[FOM] FLT and ZFC, again

Timothy Y. Chow tchow at alum.mit.edu
Thu Dec 6 11:23:22 EST 2007

I recently had an email exchange with a number theorist (who prefers to 
remain anonymous, but who gave permission for his anonymized remarks to 
be forwarded to FOM) regarding the possibility that the current proof of 
Fermat's Last Theorem might require axioms beyond ZFC.  His response:

> Oh, come on! :-) Just because a proof uses a cohomology theory doesn't
> mean that it depends on Grothendieck universes. The issue is the following.
> If you are Grothendieck in the mid-60s then you want to write SGA4 and
> you know what is important now (etale cohomology and a serious
> attempt at a proof of the Weil conjectures), but you don't know what
> will be important in the future, so you make some executive decision
> to set up the entire formalism of cohomology theory using universes
> because at some point you want to take a limit over a collection
> which, in some vast generality, may not be a set [the class of covers
> of a space, where "cover" is an abstract idea satisfying some axioms].
> There were hence two issues which Grothendieck had to make decisions 
> about: (1) should he restrict to situations where the limit is over a 
> set? and (2) if not, then how to formulate things? **For better or 
> worse**, Grothendieck decided not to restrict to the case where the 
> limit is a set, and to resolve the ensuing set-theoretic issues by using 
> the language of universes. It is just downright daft to go from this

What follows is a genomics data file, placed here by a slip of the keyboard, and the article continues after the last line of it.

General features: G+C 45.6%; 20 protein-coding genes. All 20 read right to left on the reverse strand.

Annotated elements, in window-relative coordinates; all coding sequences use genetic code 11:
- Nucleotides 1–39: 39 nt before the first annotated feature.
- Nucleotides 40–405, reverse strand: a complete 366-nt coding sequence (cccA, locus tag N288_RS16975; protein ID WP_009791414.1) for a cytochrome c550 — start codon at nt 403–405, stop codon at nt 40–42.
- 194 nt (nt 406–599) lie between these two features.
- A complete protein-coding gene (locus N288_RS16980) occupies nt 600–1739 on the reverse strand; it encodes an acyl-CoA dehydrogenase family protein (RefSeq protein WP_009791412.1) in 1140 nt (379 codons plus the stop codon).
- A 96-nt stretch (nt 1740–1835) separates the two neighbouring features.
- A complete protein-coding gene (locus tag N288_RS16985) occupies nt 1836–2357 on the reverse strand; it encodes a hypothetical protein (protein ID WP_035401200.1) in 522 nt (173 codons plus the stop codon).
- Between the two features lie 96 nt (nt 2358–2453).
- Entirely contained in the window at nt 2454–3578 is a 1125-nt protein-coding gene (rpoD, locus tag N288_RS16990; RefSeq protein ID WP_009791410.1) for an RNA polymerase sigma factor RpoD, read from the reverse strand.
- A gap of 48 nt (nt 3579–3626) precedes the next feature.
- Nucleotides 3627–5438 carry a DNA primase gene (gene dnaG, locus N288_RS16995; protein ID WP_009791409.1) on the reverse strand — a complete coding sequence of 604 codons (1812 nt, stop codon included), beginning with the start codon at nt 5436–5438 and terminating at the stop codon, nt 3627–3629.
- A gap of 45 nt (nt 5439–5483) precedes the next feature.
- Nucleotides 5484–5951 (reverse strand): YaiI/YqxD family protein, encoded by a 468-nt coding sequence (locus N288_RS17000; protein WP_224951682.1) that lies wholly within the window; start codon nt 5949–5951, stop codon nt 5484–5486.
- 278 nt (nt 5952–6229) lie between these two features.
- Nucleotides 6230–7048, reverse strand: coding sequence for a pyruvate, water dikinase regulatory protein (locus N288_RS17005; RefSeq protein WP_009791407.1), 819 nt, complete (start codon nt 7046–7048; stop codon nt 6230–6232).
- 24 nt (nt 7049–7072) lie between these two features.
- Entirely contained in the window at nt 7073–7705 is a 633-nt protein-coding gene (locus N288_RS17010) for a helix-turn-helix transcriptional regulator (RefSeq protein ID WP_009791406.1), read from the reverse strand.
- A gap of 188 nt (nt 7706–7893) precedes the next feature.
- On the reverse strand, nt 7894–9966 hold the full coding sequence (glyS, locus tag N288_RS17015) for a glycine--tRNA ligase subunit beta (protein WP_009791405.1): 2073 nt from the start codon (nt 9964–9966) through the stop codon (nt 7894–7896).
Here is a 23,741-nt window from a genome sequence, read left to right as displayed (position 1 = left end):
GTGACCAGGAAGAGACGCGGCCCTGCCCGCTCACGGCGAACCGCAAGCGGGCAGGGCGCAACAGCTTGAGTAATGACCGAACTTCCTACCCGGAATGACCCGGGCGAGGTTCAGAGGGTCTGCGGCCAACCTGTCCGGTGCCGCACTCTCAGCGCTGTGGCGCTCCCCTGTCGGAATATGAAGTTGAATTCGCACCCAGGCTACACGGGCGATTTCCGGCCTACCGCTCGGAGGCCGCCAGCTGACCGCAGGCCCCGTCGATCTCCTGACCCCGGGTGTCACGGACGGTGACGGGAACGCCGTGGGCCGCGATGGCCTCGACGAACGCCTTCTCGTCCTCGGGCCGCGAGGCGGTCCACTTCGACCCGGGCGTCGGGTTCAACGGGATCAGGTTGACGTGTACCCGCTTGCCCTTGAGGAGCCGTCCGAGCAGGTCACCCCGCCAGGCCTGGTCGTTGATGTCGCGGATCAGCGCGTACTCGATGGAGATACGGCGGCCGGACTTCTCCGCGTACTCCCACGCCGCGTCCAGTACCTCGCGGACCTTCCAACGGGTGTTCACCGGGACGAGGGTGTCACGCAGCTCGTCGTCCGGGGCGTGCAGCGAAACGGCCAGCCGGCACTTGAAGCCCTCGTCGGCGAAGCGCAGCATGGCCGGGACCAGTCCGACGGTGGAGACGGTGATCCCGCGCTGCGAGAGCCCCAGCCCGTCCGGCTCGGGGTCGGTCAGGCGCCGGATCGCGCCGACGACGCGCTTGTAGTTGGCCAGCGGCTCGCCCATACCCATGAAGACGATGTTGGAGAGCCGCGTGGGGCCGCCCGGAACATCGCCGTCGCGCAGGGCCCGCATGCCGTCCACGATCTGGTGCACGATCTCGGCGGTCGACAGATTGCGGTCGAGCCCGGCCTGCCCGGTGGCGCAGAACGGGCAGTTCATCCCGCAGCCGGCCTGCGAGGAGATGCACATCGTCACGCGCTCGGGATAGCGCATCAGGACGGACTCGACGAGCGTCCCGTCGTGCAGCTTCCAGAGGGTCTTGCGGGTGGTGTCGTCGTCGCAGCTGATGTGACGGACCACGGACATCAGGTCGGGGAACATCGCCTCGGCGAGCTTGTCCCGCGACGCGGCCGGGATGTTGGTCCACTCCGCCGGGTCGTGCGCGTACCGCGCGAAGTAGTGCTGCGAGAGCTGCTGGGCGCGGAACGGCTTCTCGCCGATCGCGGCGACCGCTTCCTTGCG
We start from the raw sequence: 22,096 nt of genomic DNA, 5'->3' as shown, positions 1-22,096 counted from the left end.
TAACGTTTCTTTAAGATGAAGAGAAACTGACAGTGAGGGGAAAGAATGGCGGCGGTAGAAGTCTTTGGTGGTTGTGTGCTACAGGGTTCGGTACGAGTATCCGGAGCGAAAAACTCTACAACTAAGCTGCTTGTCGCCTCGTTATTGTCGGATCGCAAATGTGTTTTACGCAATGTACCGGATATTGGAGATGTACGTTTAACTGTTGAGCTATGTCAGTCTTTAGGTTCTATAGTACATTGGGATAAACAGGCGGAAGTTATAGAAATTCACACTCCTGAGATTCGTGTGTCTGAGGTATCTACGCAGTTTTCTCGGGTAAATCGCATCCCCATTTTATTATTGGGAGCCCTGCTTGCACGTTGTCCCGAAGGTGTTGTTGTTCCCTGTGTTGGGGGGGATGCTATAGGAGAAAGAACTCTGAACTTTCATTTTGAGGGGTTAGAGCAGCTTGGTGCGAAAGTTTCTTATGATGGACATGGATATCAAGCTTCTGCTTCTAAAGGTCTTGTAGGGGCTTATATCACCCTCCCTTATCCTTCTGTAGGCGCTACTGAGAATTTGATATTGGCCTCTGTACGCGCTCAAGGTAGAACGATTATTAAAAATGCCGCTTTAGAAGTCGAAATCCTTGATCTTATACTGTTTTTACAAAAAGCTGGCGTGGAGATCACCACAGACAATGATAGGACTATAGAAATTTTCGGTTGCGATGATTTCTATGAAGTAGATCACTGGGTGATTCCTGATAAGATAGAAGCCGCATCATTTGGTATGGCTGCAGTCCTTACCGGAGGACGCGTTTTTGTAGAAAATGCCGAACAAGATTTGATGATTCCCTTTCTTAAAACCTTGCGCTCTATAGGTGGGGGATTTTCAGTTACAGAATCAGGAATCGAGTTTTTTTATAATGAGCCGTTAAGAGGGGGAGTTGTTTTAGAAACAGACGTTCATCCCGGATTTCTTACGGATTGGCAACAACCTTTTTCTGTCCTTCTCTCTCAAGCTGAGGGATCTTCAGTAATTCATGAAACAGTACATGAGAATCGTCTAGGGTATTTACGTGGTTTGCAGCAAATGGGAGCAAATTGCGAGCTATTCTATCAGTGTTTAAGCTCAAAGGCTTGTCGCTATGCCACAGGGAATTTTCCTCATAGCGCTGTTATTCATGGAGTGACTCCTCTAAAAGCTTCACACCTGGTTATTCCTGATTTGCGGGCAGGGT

> fact to the vague idea (that some people seem still to cling onto, 
> although I can see you're not actually one of them) that there are 
> "set-theoretic issues with Wiles' proof".
> Had Grothendieck just stuck to cases where the limit was over a set then 
> the underlying formalism of things would be a lot lumpier; there would 
> have been weird underlying assumptions about his categories, but in 
> practice **nothing would change** regarding etale and fppf cohomology, 
> because these are both situations where the limit is over a set. The 
> problem is that to compute Cech cohomology in some huge generality you 
> need to take limits over covers. Now if X is a top space then the set of 
> its covers is, well, a set! Similarly in the etale and fppf site. What I 
> am saying is not only is it *clear* that there are no set-theoretic 
> issues, but *also* that in a parallel universe where Grothendieck had 
> decided to put in weird extra axioms in his categories instead, that 
> look ugly and weird but which are satisfied in almost all cases 
> *including all cases that Wiles uses*, it would not have even *occurred* 
> to people to suggest that Wiles' proof depended on set-theoretic issues!

When I pointed out that nobody has proved any metatheorem that one can 
quote to eliminate universes "automatically," the response was:

> *But* there exist sufficiently many mathematical pedants that for any 
> result that is important enough for people to use in practice, if it 
> really *does* depend on taking limits over a proper class, there will be 
> someone somewhere who knows this and doesn't stop reminding people of 
> how this "isn't really quite ZFC".

Finally, here's an addendum from a followup email:

> I'm only saying things that are well-known to number theorists (who have 
> spent a moment worrying about these things, at least), whether or not 
> they are well-known to logicians. And I was slightly disingenuous: Mazur 
> has at times used the fpqc topology on the category of schemes in his 
> work, and this topology does *not* have the property that the collection 
> of all [isomorphism classes of] covers of a scheme forms a set: the 
> problem is that an arbitrary extension of fields is faithfully flat and 
> quasi-compact. On the other hand I believe that I've never seen an 
> argument in arithmetic geometry which is both "much used" and "relies 
> essentially on the fpqc topology". I know people who know full well that 
> arguments with the fpqc topology are "arguments with a question mark 
> over them" and treat them as such.


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